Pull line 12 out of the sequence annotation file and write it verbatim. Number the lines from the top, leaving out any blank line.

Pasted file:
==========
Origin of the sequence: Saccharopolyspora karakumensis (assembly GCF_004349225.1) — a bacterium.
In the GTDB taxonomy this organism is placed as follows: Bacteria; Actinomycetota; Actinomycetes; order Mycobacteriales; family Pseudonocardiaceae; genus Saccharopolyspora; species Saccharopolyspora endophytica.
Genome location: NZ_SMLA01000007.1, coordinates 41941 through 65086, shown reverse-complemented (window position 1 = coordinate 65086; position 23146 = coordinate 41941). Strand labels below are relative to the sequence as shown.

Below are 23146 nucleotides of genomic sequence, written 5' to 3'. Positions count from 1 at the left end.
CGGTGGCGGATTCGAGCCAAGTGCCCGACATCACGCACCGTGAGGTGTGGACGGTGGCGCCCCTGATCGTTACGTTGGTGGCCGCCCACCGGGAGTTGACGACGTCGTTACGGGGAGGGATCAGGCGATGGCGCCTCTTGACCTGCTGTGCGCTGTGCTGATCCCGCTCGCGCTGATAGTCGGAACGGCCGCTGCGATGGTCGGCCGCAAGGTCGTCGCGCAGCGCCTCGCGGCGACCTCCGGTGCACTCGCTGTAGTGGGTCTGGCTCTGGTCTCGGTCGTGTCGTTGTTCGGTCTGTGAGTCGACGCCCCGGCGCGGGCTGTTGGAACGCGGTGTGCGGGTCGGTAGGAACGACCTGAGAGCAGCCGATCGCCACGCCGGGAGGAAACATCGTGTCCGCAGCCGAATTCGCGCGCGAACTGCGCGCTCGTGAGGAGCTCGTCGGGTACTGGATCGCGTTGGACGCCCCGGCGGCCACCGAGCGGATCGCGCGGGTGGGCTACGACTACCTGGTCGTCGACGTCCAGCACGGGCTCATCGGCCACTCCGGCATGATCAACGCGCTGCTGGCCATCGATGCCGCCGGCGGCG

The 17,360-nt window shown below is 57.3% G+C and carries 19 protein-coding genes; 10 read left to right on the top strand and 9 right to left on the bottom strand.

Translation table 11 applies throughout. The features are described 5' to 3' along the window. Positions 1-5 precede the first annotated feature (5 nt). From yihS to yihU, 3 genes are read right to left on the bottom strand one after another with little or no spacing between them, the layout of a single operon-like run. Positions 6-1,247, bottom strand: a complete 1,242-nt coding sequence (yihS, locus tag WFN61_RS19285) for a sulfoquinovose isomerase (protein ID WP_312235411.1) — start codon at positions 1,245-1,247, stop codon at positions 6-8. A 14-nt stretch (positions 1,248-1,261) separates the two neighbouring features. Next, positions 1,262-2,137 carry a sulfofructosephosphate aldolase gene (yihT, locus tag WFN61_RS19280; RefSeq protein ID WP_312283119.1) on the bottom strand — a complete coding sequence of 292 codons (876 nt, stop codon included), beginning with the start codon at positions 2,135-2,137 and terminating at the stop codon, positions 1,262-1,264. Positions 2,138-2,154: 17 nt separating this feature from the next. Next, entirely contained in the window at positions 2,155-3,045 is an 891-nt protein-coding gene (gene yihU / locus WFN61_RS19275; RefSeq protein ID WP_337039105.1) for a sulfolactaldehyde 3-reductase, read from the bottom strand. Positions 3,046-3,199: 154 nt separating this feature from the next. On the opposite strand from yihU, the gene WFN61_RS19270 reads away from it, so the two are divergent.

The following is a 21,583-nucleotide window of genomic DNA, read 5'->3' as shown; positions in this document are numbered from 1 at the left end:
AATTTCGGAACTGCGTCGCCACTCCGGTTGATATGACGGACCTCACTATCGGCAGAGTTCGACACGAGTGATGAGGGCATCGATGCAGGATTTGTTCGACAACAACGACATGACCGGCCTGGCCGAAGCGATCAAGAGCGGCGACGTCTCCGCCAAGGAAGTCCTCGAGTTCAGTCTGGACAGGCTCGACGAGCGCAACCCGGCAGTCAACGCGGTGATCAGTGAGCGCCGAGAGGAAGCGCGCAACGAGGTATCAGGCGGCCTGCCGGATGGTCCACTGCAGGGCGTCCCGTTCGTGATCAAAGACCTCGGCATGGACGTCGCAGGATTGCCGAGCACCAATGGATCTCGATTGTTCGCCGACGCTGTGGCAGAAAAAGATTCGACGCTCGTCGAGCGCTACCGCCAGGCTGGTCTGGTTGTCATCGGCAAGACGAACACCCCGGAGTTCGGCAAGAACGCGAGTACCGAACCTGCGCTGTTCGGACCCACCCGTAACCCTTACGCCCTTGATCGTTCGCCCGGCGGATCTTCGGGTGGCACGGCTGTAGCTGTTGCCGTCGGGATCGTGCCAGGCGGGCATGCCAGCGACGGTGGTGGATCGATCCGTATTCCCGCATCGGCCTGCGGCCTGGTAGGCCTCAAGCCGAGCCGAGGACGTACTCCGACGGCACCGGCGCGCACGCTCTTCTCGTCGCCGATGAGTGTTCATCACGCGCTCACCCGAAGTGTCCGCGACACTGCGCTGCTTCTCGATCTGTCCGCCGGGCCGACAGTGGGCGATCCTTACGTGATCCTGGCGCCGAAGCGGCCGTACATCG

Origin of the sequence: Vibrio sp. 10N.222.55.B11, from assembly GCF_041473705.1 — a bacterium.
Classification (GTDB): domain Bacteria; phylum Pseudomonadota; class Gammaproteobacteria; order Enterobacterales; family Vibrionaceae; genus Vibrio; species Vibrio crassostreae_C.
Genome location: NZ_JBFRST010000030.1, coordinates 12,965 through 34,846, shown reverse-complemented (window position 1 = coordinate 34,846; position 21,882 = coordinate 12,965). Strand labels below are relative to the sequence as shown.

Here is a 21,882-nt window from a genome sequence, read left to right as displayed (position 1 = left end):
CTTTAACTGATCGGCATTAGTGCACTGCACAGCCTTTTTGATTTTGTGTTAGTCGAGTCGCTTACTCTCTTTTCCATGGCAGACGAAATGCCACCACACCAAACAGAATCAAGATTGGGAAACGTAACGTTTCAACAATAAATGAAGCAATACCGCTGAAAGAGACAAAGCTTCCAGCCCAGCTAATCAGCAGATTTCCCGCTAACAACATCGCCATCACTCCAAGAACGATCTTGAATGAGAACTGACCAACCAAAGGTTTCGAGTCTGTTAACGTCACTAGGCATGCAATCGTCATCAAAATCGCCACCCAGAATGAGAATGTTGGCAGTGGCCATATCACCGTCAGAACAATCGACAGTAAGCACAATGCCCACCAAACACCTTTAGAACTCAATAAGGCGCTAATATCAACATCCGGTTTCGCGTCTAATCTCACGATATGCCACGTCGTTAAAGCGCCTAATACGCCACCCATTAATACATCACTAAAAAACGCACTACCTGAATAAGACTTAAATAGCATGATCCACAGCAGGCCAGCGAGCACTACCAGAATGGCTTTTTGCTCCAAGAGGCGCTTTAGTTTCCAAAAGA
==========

Genome location: NZ_JBFRST010000030.1, coordinates 12,965 through 34,846, shown reverse-complemented (window position 1 = coordinate 34,846; position 21,882 = coordinate 12,965). Strand labels below are relative to the sequence as shown.